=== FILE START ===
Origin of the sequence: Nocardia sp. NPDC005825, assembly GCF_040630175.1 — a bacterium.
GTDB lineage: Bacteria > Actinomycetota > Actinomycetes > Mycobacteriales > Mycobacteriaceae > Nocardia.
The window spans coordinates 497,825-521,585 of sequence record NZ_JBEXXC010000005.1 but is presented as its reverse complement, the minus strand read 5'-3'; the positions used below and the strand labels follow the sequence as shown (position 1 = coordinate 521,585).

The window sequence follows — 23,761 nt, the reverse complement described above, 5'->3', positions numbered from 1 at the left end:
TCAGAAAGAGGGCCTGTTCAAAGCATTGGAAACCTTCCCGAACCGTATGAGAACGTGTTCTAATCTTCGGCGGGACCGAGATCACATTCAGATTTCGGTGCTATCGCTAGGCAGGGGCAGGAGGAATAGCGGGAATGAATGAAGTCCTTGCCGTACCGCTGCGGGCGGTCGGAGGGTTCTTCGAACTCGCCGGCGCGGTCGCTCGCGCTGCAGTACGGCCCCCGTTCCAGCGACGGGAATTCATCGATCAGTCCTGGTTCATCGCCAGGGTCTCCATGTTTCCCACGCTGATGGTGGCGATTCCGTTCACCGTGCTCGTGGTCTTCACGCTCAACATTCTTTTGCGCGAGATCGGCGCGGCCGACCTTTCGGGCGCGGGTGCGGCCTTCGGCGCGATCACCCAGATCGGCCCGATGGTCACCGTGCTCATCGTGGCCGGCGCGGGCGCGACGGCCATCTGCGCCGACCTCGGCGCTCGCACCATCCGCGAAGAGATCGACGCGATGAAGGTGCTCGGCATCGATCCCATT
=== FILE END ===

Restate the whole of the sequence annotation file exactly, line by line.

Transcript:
Origin of the sequence: Nocardia sp. NPDC005825, assembly GCF_040630175.1 — a bacterium.
GTDB lineage: Bacteria > Actinomycetota > Actinomycetes > Mycobacteriales > Mycobacteriaceae > Nocardia.
The window spans coordinates 497,825-521,585 of sequence record NZ_JBEXXC010000005.1 but is presented as its reverse complement, the minus strand read 5'-3'; the positions used below and the strand labels follow the sequence as shown (position 1 = coordinate 521,585).

The window sequence follows — 23,761 nt, the reverse complement described above, 5'->3', positions numbered from 1 at the left end:
TCAGAAAGAGGGCCTGTTCAAAGCATTGGAAACCTTCCCGAACCGTATGAGAACGTGTTCTAATCTTCGGCGGGACCGAGATCACATTCAGATTTCGGTGCTATCGCTAGGCAGGGGCAGGAGGAATAGCGGGAATGAATGAAGTCCTTGCCGTACCGCTGCGGGCGGTCGGAGGGTTCTTCGAACTCGCCGGCGCGGTCGCTCGCGCTGCAGTACGGCCCCCGTTCCAGCGACGGGAATTCATCGATCAGTCCTGGTTCATCGCCAGGGTCTCCATGTTTCCCACGCTGATGGTGGCGATTCCGTTCACCGTGCTCGTGGTCTTCACGCTCAACATTCTTTTGCGCGAGATCGGCGCGGCCGACCTTTCGGGCGCGGGTGCGGCCTTCGGCGCGATCACCCAGATCGGCCCGATGGTCACCGTGCTCATCGTGGCCGGCGCGGGCGCGACGGCCATCTGCGCCGACCTCGGCGCTCGCACCATCCGCGAAGAGATCGACGCGATGAAGGTGCTCGGCATCGATCCCATT